Dallas-Fort Worth-Arlington, Texas, has largest percentage employment increase over the year
July 02, 2014
From May 2013 to May 2014, nonfarm employment rose in 36 of the 38 metropolitan areas with annual average employment levels above 750,000 in 2013. Over the period, the largest percentage increase in employment in these large metropolitan areas occurred in Dallas-Fort Worth-Arlington, Texas (+3.7 percent), followed by Austin-Round Rock-San Marcos, Texas (+3.6 percent), and Orlando-Kissimmee-Sanford, Florida, and San Jose-Sunnyvale-Santa Clara, California (+3.4 percent each).
|Metropolitan area||Change from May 2013 to May 2014||May 2014 employment level|
Los Angeles-Long Beach-Santa Ana, CA
Riverside-San Bernardino-Ontario, CA
San Diego-Carlsbad-San Marcos, CA
San Francisco-Oakland-Fremont, CA
San Jose-Sunnyvale-Santa Clara, CA
Miami-Fort Lauderdale-Pompano Beach, FL
Tampa-St. Petersburg-Clearwater, FL
Atlanta-Sandy Springs-Marietta, GA
Minneapolis-St. Paul-Bloomington, MN-WI
Kansas City, MO-KS
St. Louis, MO-IL
Las Vegas-Paradise, NV
New York-Northern New Jersey-Long Island, NY-NJ-PA
Charlotte-Gastonia-Rock Hill, NC-SC
Austin-Round Rock-San Marcos, TX
Dallas-Fort Worth-Arlington, TX
Houston-Sugar Land-Baytown, TX
San Antonio-New Braunfels, TX
Virginia Beach-Norfolk-Newport News, VA
Milwaukee-Waukesha-West Allis, WI
Note: Data for the most recent month are preliminary and subject to revision.
From May 2013 to May 2014, employment declined in Detroit-Warren-Livonia, Michigan, and Virginia Beach-Norfolk-Newport News, Virginia-North Carolina (−0.2 percent each).
Over the same period, the largest employment increases occurred in Dallas-Fort Worth-Arlington, Texas (+113,100), Los Angeles-Long Beach-Santa Ana, California (+111,900), and New York-Northern New Jersey-Long Island, N.Y.-N.J.-PA (+111,200). These areas also had the largest employment increase among all 372 metropolitan areas.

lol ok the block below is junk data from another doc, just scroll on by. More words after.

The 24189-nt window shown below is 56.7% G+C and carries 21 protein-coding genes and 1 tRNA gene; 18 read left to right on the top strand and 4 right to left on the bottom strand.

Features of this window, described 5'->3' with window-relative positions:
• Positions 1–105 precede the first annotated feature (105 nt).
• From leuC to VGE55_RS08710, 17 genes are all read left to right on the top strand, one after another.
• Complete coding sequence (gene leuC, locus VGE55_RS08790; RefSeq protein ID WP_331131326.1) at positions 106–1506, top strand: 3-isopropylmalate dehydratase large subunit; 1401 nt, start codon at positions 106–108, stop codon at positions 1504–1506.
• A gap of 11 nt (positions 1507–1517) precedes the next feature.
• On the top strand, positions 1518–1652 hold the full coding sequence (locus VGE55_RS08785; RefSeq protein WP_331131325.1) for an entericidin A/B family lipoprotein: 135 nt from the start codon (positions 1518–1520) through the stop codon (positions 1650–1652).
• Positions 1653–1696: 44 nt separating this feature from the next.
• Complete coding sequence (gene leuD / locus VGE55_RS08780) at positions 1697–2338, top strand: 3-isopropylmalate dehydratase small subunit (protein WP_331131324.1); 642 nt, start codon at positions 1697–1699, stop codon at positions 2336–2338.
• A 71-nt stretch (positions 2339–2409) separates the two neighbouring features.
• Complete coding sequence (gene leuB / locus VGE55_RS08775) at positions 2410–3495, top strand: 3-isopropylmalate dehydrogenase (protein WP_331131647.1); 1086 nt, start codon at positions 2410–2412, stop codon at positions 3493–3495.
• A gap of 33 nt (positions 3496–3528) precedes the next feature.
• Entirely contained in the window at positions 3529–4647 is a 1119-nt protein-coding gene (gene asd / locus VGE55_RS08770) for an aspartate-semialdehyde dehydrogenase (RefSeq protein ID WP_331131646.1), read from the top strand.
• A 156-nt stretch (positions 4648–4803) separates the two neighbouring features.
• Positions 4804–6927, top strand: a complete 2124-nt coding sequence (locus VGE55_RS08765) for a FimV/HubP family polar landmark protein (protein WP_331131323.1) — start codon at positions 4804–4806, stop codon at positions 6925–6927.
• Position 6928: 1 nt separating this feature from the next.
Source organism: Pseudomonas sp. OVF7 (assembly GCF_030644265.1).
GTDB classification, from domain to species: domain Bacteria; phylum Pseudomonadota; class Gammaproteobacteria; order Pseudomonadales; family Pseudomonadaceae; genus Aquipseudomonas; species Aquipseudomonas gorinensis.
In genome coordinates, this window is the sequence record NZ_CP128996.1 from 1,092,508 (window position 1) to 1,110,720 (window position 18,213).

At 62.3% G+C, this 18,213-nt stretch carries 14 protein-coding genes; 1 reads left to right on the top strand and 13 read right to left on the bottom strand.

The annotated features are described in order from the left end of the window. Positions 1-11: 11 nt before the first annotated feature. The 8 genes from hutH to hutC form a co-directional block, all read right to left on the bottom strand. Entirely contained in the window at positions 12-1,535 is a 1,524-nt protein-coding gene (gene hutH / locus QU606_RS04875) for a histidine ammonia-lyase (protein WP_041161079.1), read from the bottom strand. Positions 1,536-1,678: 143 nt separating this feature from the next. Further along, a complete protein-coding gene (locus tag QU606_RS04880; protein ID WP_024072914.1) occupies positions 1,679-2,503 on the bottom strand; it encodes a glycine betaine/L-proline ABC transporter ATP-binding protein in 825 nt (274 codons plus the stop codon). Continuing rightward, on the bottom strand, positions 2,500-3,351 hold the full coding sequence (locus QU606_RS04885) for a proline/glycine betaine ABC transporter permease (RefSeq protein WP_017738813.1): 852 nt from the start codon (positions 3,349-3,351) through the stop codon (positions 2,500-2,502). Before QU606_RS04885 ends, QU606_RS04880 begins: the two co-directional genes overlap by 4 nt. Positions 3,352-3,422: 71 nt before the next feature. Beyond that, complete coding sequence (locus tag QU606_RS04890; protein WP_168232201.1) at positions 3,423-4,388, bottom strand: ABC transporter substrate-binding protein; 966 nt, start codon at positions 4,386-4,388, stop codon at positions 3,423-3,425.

These data are from the Current Employment Statistics (State and Metro Area) program. Data for the most recent month are preliminary and subject to revision. The data are not seasonally adjusted. To learn more, see "Metropolitan Area Employment and Unemployment — May 2014" (HTML) (PDF), news release USDL‑14‑1242.
Bureau of Labor Statistics, U.S. Department of Labor, The Economics Daily, Dallas-Fort Worth-Arlington, Texas, has largest percentage employment increase over the year on the Internet at https://www.bls.gov/opub/ted/2014/ted_20140702.htm (visited February 24, 2017).
Recent editions of Spotlight on Statistics
STEM occupations: past, present, and future
A look at employment and wages in science, technology, engineering, and mathematics occupations.
Workplace injuries and illnesses and employer costs for workers’ compensation
Workplace injury and illness data and the costs to employers for workers’ compensation in natural resources, construction, and maintenance occupations.
A look at the future of the U.S. labor force to 2060
Projected long-term trends in the growth, size, and composition of the labor force.
Union membership in the United States
Historical trends in union membership among employed wage and salary workers; union membership by a variety of demographic characteristics.